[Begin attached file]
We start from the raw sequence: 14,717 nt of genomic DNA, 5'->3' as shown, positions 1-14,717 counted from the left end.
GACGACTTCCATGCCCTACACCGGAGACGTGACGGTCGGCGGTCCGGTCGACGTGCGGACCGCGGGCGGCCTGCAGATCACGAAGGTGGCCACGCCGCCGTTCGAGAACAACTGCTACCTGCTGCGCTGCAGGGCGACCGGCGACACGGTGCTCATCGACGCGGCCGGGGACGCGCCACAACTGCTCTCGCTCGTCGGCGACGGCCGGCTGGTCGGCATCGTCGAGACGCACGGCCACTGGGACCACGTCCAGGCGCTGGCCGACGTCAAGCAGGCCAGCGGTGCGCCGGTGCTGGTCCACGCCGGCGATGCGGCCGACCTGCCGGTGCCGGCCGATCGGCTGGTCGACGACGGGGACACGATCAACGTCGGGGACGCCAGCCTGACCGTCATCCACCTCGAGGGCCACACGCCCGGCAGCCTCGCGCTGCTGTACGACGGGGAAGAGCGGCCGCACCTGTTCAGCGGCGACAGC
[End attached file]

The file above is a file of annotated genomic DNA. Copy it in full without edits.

We start from the raw sequence: 14,717 nt of genomic DNA, 5'->3' as shown, positions 1-14,717 counted from the left end.
GACGACTTCCATGCCCTACACCGGAGACGTGACGGTCGGCGGTCCGGTCGACGTGCGGACCGCGGGCGGCCTGCAGATCACGAAGGTGGCCACGCCGCCGTTCGAGAACAACTGCTACCTGCTGCGCTGCAGGGCGACCGGCGACACGGTGCTCATCGACGCGGCCGGGGACGCGCCACAACTGCTCTCGCTCGTCGGCGACGGCCGGCTGGTCGGCATCGTCGAGACGCACGGCCACTGGGACCACGTCCAGGCGCTGGCCGACGTCAAGCAGGCCAGCGGTGCGCCGGTGCTGGTCCACGCCGGCGATGCGGCCGACCTGCCGGTGCCGGCCGATCGGCTGGTCGACGACGGGGACACGATCAACGTCGGGGACGCCAGCCTGACCGTCATCCACCTCGAGGGCCACACGCCCGGCAGCCTCGCGCTGCTGTACGACGGGGAAGAGCGGCCGCACCTGTTCAGCGGCGACAGC